Alamo Cenotaph

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Cenotaph
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Alamo Cenotaph in 2013
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Alamo Cenotaph
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Alamo Cenotaph
LocationAlamo Plaza at E. Houston St., San Antonio, Texas
Coordinates 29°25′34″N98°29′12″W / 29.4261608°N 98.4866783°W / 29.4261608; -98.4866783 Coordinates: 29°25′34″N98°29′12″W / 29.4261608°N 98.4866783°W / 29.4261608; -98.4866783
Built1936 (1936)
ArchitectAdams & Adams
Sculptor Pompeo Coppini
Architectural style Cenotaph
Part of Alamo Plaza Historic District (ID77001425 [1] )
Designated CPJuly 13, 1977

The Alamo Cenotaph, also known as The Spirit of Sacrifice, is a monument in San Antonio, Texas, United States, commemorating the Battle of the Alamo of the Texas Revolution, which was fought at the adjacent Alamo Mission. The monument was erected in celebration of the centenary of the battle, and bears the names of those known to have fought there on the Texas side. [2]

Contents

History

Although there had been previous plans for Alamo monuments, starting in the late 1800s, the Alamo Cenotaph was the first such erected in San Antonio. (There had been one previous monument in Austin, but it was lost in a Capitol fire.) During the 1936 Texas Centennial celebration, the state of Texas provided $100,000 for the monument, commissioned from local sculptor Pompeo Coppini. San Antonio mayor Maury Maverick held a dedication ceremony on November 11, 1940.

The shaft rises sixty feet from its base which is forty feet long and twelve feet wide. The monument was erected in grey Georgia marble and pink Texas granite. It was entitled The Spirit of Sacrifice and incorporates images of the Alamo garrison leaders and 187 names of known Alamo defenders, derived from the research of historian Amelia Williams. [3] Later research has shown some listed on the cenotaph were not there, and the total of Alamo combatants has risen with newer research. [4]

Inscription

A close up of the inscription on the Alamo Cenotaph AlamoMemorial-5479.jpg
A close up of the inscription on the Alamo Cenotaph

The marker on the cenotaph reads:

Erected in memory of the heroes who sacrificed their lives at the Alamo, March 6, 1836, in the defense of Texas. They chose never to surrender nor retreat; these brave hearts, with flag still proudly waving, perished in the flames of immortality that their high sacrifice might lead to the founding of this Texas. [5]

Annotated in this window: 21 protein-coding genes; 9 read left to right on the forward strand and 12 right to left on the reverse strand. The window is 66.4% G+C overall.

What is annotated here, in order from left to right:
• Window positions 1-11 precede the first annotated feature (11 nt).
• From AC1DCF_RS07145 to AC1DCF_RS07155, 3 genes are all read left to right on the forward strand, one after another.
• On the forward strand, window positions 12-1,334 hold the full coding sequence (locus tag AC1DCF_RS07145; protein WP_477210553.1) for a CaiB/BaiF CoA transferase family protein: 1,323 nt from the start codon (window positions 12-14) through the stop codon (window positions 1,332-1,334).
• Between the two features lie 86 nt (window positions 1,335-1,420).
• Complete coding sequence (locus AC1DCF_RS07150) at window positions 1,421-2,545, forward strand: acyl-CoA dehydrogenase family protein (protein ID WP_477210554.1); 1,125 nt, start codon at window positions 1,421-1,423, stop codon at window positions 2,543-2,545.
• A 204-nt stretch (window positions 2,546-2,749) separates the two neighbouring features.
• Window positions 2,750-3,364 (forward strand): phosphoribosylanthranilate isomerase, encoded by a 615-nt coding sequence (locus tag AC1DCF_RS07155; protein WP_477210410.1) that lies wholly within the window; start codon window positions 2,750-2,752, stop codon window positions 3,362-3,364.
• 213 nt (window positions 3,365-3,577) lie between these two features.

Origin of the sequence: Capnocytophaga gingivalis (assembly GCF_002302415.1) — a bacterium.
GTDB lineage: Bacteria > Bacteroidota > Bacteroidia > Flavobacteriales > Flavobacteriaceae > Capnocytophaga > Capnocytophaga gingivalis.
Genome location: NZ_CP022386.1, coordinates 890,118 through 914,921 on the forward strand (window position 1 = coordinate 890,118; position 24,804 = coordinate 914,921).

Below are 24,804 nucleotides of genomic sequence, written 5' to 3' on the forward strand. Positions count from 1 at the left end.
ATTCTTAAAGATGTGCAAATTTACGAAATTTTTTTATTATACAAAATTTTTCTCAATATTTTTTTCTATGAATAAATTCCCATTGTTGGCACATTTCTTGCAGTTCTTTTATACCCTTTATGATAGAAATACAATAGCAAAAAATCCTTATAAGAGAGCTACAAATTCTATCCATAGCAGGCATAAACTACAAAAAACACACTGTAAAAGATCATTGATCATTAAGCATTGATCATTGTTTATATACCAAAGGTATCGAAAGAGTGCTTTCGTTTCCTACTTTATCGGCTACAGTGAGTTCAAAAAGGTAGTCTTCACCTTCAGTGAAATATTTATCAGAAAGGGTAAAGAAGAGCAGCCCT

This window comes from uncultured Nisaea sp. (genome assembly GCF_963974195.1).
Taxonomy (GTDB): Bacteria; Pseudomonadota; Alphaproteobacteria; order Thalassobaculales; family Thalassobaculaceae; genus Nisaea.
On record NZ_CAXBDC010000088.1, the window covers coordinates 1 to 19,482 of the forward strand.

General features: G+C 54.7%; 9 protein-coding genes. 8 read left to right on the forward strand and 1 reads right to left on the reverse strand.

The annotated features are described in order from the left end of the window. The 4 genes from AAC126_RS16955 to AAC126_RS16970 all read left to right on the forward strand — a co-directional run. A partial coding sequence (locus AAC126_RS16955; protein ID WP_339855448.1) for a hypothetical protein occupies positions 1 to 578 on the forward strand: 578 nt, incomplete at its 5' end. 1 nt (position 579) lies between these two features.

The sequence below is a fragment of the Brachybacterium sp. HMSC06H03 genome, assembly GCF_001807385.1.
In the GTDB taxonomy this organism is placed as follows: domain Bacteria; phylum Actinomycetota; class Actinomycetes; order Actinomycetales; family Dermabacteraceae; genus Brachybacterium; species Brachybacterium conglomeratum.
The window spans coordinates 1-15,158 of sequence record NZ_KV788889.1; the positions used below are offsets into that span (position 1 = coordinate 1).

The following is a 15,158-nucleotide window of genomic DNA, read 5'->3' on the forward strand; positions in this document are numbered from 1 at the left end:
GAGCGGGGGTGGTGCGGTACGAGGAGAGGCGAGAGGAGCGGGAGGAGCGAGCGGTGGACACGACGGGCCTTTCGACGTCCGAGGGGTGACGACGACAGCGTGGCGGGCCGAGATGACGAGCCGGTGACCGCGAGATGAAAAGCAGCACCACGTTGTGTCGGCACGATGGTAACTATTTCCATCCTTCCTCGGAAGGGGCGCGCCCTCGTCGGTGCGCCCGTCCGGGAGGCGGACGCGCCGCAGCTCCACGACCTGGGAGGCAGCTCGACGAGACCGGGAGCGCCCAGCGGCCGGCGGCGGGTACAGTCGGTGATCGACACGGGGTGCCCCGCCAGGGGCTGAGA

Battle of the Alamo

After putting down resistance in other regions of Mexico, in the spring of 1836 Santa Anna led a Mexican army back into Texas and marched on San Antonio, intending to avenge the humiliating defeat of Cos and end the Texian rebellion. Texian leader Sam Houston, believing that San Antonio could not be defended against a determined effort by the regular Mexican army, called for the Texian forces to abandon the city.

A volunteer force under the joint command of William Barrett Travis, newly arrived in Texas, and James Bowie, and including Davy Crockett and his company of Tennesseans, and Juan Seguin's company of Hispanic Texan volunteers occupied and fortified the deserted mission and determined to hold San Antonio against all opposition.

The defenders of the Alamo thus included both Anglo and Hispanic Texans who fought side by side under a banner that was the flag of Mexico with the numerals "1824" superimposed. This was meant to indicate that the defenders were fighting for their rights to democratic government under the Mexican constitution of that year. It was only during the siege that the Texas Congress declared an independent Republic of Texas.

The Battle of the Alamo took place from February 23 to March 6, 1836. At first the battle was primarily a siege marked by artillery duels and small skirmishes. After twelve days Santa Anna, tired of waiting for his heavy artillery and eager for a glorious victory to enhance his reputation, determined to take the Alamo by storm.

Before dawn on March 6, he launched his troops against the walls of the Alamo in three separate attacks. The third attack overwhelmed the defenses of the weak north wall. The defenders retreated to the now famous Long Barracks and the Chapel and fought to the last man. Most historians agree that a few of the defenders were captured but were executed as rebels on the specific orders of Santa Anna. The deaths of these "Martyrs to Texas Independence" inspired greater resistance to Santa Anna's regime, and the cry "Remember the Alamo" became the rallying point of the Texas Revolution.

Ozzy Osbourne incident

In 1982, Ozzy Osbourne, while wearing his future wife's dress because she had hidden his clothes, drunkenly urinated on the Alamo Cenotaph, which is across the street from the actual building. A police officer arrested him, and Osbourne was subsequently banned from performing in San Antonio for a decade. [6]

See also

Related Research Articles

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Martín Perfecto de Cos General of the Mexican Army